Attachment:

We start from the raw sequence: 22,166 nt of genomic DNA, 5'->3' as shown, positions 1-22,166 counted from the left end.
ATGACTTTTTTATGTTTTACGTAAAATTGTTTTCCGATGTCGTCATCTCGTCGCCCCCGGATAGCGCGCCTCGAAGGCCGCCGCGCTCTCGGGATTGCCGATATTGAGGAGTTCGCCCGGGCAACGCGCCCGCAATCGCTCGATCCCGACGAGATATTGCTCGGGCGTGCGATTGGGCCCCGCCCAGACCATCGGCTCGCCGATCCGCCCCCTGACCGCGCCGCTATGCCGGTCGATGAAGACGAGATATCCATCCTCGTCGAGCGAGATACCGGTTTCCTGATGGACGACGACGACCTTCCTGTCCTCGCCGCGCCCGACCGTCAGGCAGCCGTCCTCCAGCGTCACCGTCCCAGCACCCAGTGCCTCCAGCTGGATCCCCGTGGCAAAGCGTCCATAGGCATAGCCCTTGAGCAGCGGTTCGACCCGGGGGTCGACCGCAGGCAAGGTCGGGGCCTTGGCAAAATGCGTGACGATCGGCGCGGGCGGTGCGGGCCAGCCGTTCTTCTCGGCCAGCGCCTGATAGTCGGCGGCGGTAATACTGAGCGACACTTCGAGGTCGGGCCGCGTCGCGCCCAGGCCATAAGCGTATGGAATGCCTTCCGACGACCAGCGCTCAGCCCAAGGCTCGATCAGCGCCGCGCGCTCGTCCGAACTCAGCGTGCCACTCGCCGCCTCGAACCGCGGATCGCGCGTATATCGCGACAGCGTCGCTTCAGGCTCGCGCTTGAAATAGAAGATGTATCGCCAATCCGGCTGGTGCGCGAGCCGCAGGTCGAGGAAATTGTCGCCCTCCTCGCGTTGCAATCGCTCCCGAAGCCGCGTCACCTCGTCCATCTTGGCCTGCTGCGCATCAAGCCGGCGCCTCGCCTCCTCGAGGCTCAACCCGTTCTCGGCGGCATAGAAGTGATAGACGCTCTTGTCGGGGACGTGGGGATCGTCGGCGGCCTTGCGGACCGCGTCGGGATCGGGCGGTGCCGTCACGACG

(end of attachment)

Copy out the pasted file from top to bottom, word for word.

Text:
We start from the raw sequence: 22,166 nt of genomic DNA, 5'->3' as shown, positions 1-22,166 counted from the left end.
ATGACTTTTTTATGTTTTACGTAAAATTGTTTTCCGATGTCGTCATCTCGTCGCCCCCGGATAGCGCGCCTCGAAGGCCGCCGCGCTCTCGGGATTGCCGATATTGAGGAGTTCGCCCGGGCAACGCGCCCGCAATCGCTCGATCCCGACGAGATATTGCTCGGGCGTGCGATTGGGCCCCGCCCAGACCATCGGCTCGCCGATCCGCCCCCTGACCGCGCCGCTATGCCGGTCGATGAAGACGAGATATCCATCCTCGTCGAGCGAGATACCGGTTTCCTGATGGACGACGACGACCTTCCTGTCCTCGCCGCGCCCGACCGTCAGGCAGCCGTCCTCCAGCGTCACCGTCCCAGCACCCAGTGCCTCCAGCTGGATCCCCGTGGCAAAGCGTCCATAGGCATAGCCCTTGAGCAGCGGTTCGACCCGGGGGTCGACCGCAGGCAAGGTCGGGGCCTTGGCAAAATGCGTGACGATCGGCGCGGGCGGTGCGGGCCAGCCGTTCTTCTCGGCCAGCGCCTGATAGTCGGCGGCGGTAATACTGAGCGACACTTCGAGGTCGGGCCGCGTCGCGCCCAGGCCATAAGCGTATGGAATGCCTTCCGACGACCAGCGCTCAGCCCAAGGCTCGATCAGCGCCGCGCGCTCGTCCGAACTCAGCGTGCCACTCGCCGCCTCGAACCGCGGATCGCGCGTATATCGCGACAGCGTCGCTTCAGGCTCGCGCTTGAAATAGAAGATGTATCGCCAATCCGGCTGGTGCGCGAGCCGCAGGTCGAGGAAATTGTCGCCCTCCTCGCGTTGCAATCGCTCCCGAAGCCGCGTCACCTCGTCCATCTTGGCCTGCTGCGCATCAAGCCGGCGCCTCGCCTCCTCGAGGCTCAACCCGTTCTCGGCGGCATAGAAGTGATAGACGCTCTTGTCGGGGACGTGGGGATCGTCGGCGGCCTTGCGGACCGCGTCGGGATCGGGCGGTGCCGTCACGACG